Kansas State Delegates

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DUI Laws

Summary of Kansas Impaired Driving Statutes.

 

COMMON ACRONYM(S) USED TO DESCRIBE “DRUNK DRIVING”:
Driving under the influence (DUI), driving while impaired (DWI), operating under the influence (OUI)

SOURCE OF LAW: 
State criminal law is found at K.S.A. 8-1567. Many municipalities have adopted the Standard Traffic Ordinances (STO), wherein the DUI ordinance is found at STO � 30, which is very similar to the state statute. Driver’s license law and administrative procedures are found at K.S.A. 8-1001 et. seq.

PROHIBITED VEHICULAR ACTIVITY:
“Operate or attempt to operate any vehicle.” Operate is defined to mean driving, which may be proven by circumstantial evidence. Driving requires movement of the car whereas attempting to drive required trying to move the car but failing.

COVERED VEHICLES OR DEVICES: 
Kansas statute covers a “vehicle”, which means a motor vehicle. Municipalities can broaden the definition of covered devices, with the City of Wichita even outlawing non-motorized devices.

COVERED LOCATIONS:
Public or private property.

IMPAIRED DRIVING OFFENSES:

  1. Driving or attempting to drive with an alcohol concentration in the person’s blood or breath as shown by competent evidence is .08 or more.
  2. Driving or attempting to drive with an alcohol concentration of the person’s blood or breath is .08 or more as measured with in 3 hours of time of operating or attempting to operate a vehicle.
  3. Driving or attempting to drive while under the influence of alcohol to the degree that renders the person incapable of safely driving a vehicle.
  4. Driving or attempting to drive under the influence of any drug or a combination of drugs to a degree that renders the person incapable of safely driving a vehicle.
  5. Driving or attempting to drive under the influence of a combination of alcohol and any drug or drugs to a degree that renders the person incapable of safely driving a vehicle.

 

ALTERNATIVE PLEADING: 
The first three categories of driving under the influence of alcohol found in the preceding section may be alternatively pled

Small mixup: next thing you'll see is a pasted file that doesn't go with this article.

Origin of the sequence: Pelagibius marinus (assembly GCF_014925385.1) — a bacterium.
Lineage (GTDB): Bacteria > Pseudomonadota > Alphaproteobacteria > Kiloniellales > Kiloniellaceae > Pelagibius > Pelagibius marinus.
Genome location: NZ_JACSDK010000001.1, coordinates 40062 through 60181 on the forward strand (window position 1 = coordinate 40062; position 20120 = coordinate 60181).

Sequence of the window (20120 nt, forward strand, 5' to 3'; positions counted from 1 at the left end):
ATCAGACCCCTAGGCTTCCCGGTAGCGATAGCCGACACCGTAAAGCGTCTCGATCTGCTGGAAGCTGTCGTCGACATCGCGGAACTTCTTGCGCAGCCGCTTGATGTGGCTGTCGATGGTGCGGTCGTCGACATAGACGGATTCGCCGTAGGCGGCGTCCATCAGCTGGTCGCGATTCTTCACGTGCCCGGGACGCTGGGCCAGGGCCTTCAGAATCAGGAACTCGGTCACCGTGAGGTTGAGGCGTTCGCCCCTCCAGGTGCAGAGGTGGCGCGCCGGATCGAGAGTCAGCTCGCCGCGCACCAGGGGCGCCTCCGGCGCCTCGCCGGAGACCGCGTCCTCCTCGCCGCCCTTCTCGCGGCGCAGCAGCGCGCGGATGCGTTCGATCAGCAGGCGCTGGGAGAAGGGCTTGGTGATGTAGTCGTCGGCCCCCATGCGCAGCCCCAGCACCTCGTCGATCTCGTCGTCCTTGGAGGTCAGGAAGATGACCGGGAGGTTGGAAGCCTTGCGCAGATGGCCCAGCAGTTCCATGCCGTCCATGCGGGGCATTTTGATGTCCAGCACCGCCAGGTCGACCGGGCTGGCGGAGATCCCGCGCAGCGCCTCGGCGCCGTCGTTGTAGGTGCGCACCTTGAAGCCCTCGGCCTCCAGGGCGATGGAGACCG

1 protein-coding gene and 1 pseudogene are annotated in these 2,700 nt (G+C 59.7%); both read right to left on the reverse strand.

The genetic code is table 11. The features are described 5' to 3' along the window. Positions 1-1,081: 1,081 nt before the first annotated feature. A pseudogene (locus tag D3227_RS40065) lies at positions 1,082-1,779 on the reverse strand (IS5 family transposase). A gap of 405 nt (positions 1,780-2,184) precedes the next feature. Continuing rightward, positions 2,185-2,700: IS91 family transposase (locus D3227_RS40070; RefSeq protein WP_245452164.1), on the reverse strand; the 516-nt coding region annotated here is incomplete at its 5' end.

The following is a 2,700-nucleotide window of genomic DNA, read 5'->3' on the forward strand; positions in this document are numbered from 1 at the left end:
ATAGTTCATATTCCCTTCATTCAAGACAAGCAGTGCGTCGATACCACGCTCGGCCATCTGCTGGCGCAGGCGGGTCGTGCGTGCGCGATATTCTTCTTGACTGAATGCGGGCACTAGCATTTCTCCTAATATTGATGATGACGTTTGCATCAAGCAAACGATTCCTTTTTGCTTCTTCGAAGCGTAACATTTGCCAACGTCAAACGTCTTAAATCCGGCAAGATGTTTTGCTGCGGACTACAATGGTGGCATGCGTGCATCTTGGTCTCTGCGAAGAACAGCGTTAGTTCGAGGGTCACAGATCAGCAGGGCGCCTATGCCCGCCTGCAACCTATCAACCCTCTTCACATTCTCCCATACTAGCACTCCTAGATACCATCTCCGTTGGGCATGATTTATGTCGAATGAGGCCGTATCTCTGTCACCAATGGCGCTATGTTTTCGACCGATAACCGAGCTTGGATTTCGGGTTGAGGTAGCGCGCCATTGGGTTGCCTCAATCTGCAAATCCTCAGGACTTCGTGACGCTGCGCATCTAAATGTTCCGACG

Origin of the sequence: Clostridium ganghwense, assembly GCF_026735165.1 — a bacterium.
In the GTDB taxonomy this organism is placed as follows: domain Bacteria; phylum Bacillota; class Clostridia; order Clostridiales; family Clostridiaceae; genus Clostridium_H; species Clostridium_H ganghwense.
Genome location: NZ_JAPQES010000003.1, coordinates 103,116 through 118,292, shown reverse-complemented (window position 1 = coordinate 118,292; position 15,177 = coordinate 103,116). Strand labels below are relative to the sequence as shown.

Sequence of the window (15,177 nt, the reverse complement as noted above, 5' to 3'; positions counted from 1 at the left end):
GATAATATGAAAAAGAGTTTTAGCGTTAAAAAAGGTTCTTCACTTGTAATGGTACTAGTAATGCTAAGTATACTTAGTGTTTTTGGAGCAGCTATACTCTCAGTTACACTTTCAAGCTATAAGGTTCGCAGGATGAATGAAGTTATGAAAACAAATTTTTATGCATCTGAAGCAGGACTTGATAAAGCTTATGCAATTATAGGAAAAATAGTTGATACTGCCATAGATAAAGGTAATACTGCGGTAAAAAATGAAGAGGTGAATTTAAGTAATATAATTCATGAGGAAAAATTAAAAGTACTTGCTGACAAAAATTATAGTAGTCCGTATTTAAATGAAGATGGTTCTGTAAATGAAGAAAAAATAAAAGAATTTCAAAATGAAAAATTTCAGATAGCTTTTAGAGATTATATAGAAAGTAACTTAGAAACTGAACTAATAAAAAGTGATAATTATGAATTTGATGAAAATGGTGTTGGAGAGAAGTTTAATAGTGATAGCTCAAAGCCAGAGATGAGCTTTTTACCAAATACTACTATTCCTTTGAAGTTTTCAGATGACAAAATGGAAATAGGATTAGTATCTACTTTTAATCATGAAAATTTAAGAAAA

DEGREE OF IMPAIRMENT REQUIRED: 
The person must be under the influence of alcohol alone, drugs alone, or the combination of alcohol and drugs to a degree that renders them incapable of safely driving.

PENALTIES FOR OFFENSES:

  1. 1st conviction: Jail-minimum 48 consecutive hours in jail to maximum 6 months or 100 hours of public service, fine $750.00 to $1000.00, alcohol evaluation – $150.00, alcohol classes – $150.00, court costs, regular driver’s license suspended 30 days and then restricted to ignition interlock for 6 months, CDL revoked 1 year.
  2. 2nd offense: Jail-minimum of 90 days that may be paroled to 5 consecutive days to maximum 1 year, house arrest or work release may be granted after 48 consecutive hours imprisonment, fine $1,250.00 to $2,500.00, alcohol evaluation – $150.00, treatment, court costs, regular driver’s license suspended 1 year and interlock 1 year thereafter, CDL permanently revoked.
  3. 3rd offense: Jail-minimum 90 days to maximum 1 year, house arrest or work release may be granted after 48 consecutive hours for a 3rd offense, fine $1,750.00 minimum to $2500.00 maximum, treatment, costs, regular driver’s license – 1 year suspension followed by 2 year restriction to ignition interlock, CDL – permanent revocation . A 3rd time DUI is a misdemeanor if the person has not had a DUI conviction within the previous 10 years, otherwise it is a felony.
  4. 4th and greater offense: Jail-90 days minimum and 1 year maximum, work release may be ordered after 72 consecutive hours imprisonment, post-release supervision of 1 year by Kansas Secretary of Corrections, $2500.00 fine, costs, treatment, regular driver’s license – 1 year suspension followed by 3 year interlock for 4th offense, 5th offense results in a one year suspension followed by 10 years of ignition interlock. CDL-permanent revocation.

 

DIVERSION: This form of deferred prosecution is offered for person never having been diverted or convicted of DUI who was not involved in an accident involving personal injury or death. Some counties and municipalities have other rules and some do not offer a diversion. Costs and terms of diversions vary but typically include a diversion fee, an application fee, the evaluation, classes or treatment, court costs, and supervision fee. Driver’s license is not suspended although it can be suspended by ancillary administrative action. According to a Kansas Attorney General Opinion, CDL drivers are not eligible for diversion.

 

ADMINISTRATIVE DRIVER’S LICENSE PENALTIES: 
Administrative driver’s license suspensions and restrictions are served concurrently with criminal sanctions. 
They are as follows: